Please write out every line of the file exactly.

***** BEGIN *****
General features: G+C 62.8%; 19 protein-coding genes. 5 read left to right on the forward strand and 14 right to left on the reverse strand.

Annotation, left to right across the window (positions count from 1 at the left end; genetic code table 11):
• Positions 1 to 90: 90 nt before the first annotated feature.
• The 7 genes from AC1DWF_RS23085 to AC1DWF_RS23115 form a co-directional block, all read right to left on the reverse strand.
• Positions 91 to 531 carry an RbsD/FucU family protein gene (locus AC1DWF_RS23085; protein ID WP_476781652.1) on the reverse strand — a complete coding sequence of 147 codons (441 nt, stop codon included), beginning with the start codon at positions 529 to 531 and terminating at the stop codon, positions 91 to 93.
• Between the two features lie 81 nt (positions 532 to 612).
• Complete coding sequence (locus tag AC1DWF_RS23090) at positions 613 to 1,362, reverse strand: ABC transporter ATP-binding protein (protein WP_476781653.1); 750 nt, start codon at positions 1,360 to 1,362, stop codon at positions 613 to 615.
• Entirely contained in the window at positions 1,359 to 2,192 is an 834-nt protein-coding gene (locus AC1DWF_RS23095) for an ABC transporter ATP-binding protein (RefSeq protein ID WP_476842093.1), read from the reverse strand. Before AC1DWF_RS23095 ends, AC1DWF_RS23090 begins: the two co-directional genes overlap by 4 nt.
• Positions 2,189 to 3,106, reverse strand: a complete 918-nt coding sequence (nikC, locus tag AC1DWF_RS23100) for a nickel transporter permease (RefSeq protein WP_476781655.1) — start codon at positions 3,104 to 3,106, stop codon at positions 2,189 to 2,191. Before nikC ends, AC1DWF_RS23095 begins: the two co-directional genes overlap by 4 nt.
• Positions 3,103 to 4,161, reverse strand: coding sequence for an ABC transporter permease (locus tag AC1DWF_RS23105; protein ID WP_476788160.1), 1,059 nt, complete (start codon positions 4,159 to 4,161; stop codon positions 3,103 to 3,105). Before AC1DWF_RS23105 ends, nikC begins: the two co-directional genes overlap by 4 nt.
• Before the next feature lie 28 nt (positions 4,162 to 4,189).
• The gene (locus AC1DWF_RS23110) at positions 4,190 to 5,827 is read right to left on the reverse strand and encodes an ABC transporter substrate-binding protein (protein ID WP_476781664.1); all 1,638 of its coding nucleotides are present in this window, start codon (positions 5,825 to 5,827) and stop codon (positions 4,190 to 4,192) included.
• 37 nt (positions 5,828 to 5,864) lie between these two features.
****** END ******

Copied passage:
General features: G+C 62.8%; 19 protein-coding genes. 5 read left to right on the forward strand and 14 right to left on the reverse strand.

Annotation, left to right across the window (positions count from 1 at the left end; genetic code table 11):
• Positions 1 to 90: 90 nt before the first annotated feature.
• The 7 genes from AC1DWF_RS23085 to AC1DWF_RS23115 form a co-directional block, all read right to left on the reverse strand.
• Positions 91 to 531 carry an RbsD/FucU family protein gene (locus AC1DWF_RS23085; protein ID WP_476781652.1) on the reverse strand — a complete coding sequence of 147 codons (441 nt, stop codon included), beginning with the start codon at positions 529 to 531 and terminating at the stop codon, positions 91 to 93.
• Between the two features lie 81 nt (positions 532 to 612).
• Complete coding sequence (locus tag AC1DWF_RS23090) at positions 613 to 1,362, reverse strand: ABC transporter ATP-binding protein (protein WP_476781653.1); 750 nt, start codon at positions 1,360 to 1,362, stop codon at positions 613 to 615.
• Entirely contained in the window at positions 1,359 to 2,192 is an 834-nt protein-coding gene (locus AC1DWF_RS23095) for an ABC transporter ATP-binding protein (RefSeq protein ID WP_476842093.1), read from the reverse strand. Before AC1DWF_RS23095 ends, AC1DWF_RS23090 begins: the two co-directional genes overlap by 4 nt.
• Positions 2,189 to 3,106, reverse strand: a complete 918-nt coding sequence (nikC, locus tag AC1DWF_RS23100) for a nickel transporter permease (RefSeq protein WP_476781655.1) — start codon at positions 3,104 to 3,106, stop codon at positions 2,189 to 2,191. Before nikC ends, AC1DWF_RS23095 begins: the two co-directional genes overlap by 4 nt.
• Positions 3,103 to 4,161, reverse strand: coding sequence for an ABC transporter permease (locus tag AC1DWF_RS23105; protein ID WP_476788160.1), 1,059 nt, complete (start codon positions 4,159 to 4,161; stop codon positions 3,103 to 3,105). Before AC1DWF_RS23105 ends, nikC begins: the two co-directional genes overlap by 4 nt.
• Before the next feature lie 28 nt (positions 4,162 to 4,189).
• The gene (locus AC1DWF_RS23110) at positions 4,190 to 5,827 is read right to left on the reverse strand and encodes an ABC transporter substrate-binding protein (protein ID WP_476781664.1); all 1,638 of its coding nucleotides are present in this window, start codon (positions 5,825 to 5,827) and stop codon (positions 4,190 to 4,192) included.
• 37 nt (positions 5,828 to 5,864) lie between these two features.